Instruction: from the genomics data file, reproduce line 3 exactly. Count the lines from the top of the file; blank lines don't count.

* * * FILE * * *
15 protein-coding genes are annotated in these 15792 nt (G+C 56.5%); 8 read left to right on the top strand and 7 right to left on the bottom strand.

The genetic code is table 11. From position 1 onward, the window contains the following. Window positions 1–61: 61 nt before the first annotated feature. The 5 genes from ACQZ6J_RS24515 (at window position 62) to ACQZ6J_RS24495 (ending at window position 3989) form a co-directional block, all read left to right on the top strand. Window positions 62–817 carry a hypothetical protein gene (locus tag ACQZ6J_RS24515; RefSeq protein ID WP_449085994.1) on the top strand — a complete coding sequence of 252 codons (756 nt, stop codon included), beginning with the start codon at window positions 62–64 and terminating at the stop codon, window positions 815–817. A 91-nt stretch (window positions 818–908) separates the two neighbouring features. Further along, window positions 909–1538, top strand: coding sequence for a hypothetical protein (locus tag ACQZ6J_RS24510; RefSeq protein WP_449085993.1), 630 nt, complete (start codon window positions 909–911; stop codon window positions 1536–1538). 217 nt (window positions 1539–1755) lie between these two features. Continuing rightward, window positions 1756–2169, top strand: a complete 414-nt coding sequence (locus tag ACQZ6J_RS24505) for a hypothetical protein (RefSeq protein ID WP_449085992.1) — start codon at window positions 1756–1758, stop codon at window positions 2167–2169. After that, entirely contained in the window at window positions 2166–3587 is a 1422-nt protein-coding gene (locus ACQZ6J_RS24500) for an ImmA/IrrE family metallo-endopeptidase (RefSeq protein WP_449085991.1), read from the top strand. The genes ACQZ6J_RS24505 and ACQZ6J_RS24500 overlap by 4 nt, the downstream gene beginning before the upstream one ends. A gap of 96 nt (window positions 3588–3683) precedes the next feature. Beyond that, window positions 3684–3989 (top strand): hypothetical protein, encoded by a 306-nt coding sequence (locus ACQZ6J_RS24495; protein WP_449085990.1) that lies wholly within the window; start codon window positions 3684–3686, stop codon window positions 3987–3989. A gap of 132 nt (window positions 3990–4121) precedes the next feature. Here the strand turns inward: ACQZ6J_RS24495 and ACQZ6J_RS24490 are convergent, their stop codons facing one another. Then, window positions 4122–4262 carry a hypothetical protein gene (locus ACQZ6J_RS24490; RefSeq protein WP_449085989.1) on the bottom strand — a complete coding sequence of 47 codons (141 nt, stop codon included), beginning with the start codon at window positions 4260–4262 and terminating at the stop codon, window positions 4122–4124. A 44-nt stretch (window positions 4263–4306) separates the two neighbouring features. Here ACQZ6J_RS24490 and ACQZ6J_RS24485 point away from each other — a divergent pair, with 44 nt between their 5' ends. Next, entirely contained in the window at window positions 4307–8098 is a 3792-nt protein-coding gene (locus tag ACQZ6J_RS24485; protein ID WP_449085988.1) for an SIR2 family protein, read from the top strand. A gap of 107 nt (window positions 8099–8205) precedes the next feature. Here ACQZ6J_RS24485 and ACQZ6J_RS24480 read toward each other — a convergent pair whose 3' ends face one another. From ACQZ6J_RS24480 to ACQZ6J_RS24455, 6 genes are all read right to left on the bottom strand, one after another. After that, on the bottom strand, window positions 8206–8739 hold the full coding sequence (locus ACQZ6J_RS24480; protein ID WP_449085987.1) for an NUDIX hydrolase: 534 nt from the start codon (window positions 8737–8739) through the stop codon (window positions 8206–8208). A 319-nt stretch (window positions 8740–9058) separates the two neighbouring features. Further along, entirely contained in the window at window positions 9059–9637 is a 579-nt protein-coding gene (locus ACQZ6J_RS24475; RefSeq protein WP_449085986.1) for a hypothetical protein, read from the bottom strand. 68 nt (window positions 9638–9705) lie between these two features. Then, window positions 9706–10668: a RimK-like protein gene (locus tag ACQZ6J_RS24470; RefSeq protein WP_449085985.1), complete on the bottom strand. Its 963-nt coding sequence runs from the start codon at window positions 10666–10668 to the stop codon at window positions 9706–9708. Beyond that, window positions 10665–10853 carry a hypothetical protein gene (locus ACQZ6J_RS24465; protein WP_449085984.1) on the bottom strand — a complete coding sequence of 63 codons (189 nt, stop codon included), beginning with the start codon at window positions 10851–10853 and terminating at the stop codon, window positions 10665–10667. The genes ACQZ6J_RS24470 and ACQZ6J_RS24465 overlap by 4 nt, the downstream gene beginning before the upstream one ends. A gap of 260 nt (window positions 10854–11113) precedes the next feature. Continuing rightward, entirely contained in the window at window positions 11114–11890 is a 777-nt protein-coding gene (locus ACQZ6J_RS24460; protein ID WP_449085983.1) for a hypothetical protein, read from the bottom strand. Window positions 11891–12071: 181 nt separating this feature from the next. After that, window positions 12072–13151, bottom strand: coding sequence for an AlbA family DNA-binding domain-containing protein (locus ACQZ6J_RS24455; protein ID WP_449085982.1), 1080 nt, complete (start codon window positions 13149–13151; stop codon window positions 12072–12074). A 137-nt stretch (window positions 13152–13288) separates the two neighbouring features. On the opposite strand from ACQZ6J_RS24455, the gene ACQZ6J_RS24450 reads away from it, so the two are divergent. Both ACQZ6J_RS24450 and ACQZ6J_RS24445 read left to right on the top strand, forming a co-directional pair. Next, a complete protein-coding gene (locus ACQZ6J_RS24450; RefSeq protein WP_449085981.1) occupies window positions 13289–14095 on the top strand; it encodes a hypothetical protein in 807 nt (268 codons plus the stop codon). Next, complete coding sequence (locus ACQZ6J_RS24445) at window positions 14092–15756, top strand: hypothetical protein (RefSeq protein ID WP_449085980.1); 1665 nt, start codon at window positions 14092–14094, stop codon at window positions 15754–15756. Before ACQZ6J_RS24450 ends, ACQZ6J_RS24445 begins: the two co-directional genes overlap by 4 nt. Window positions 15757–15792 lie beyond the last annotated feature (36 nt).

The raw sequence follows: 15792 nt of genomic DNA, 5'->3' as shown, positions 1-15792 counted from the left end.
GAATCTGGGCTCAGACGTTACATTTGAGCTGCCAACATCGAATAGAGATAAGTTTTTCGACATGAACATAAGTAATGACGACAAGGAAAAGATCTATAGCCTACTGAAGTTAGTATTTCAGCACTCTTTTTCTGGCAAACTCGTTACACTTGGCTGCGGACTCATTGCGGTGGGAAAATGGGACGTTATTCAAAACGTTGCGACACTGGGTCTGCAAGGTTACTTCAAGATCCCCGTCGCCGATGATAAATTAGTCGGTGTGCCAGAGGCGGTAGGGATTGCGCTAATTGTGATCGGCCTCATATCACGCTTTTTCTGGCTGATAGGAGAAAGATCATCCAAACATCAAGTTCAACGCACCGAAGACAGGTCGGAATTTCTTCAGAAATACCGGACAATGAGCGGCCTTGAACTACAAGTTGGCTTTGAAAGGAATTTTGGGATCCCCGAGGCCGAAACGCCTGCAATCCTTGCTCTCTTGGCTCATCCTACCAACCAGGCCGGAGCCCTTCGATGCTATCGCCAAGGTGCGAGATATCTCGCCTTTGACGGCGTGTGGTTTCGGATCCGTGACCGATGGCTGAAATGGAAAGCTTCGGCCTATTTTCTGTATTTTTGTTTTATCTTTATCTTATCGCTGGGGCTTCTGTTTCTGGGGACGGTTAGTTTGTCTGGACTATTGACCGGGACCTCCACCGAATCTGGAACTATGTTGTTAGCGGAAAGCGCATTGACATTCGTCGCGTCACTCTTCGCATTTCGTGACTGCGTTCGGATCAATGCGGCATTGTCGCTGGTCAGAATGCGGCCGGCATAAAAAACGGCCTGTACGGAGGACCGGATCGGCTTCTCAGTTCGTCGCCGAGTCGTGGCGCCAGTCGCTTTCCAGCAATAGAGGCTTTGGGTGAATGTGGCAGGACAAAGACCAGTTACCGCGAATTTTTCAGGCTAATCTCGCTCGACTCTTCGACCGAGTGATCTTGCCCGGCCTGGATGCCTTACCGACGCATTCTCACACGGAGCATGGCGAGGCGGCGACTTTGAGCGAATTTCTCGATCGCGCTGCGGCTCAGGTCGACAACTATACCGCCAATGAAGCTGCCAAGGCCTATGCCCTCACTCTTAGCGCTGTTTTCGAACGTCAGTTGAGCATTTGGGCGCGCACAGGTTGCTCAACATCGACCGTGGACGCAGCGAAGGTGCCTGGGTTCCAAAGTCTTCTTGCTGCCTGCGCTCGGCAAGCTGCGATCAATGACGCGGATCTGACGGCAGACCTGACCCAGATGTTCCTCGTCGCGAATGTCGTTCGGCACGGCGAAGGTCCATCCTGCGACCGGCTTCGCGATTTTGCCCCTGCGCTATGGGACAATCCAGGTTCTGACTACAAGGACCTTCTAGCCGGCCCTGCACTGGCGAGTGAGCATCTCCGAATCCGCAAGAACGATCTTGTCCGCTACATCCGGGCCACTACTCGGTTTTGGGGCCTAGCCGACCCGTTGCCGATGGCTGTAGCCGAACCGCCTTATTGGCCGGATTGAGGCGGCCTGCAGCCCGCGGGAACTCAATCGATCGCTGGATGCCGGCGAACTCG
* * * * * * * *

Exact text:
The raw sequence follows: 15792 nt of genomic DNA, 5'->3' as shown, positions 1-15792 counted from the left end.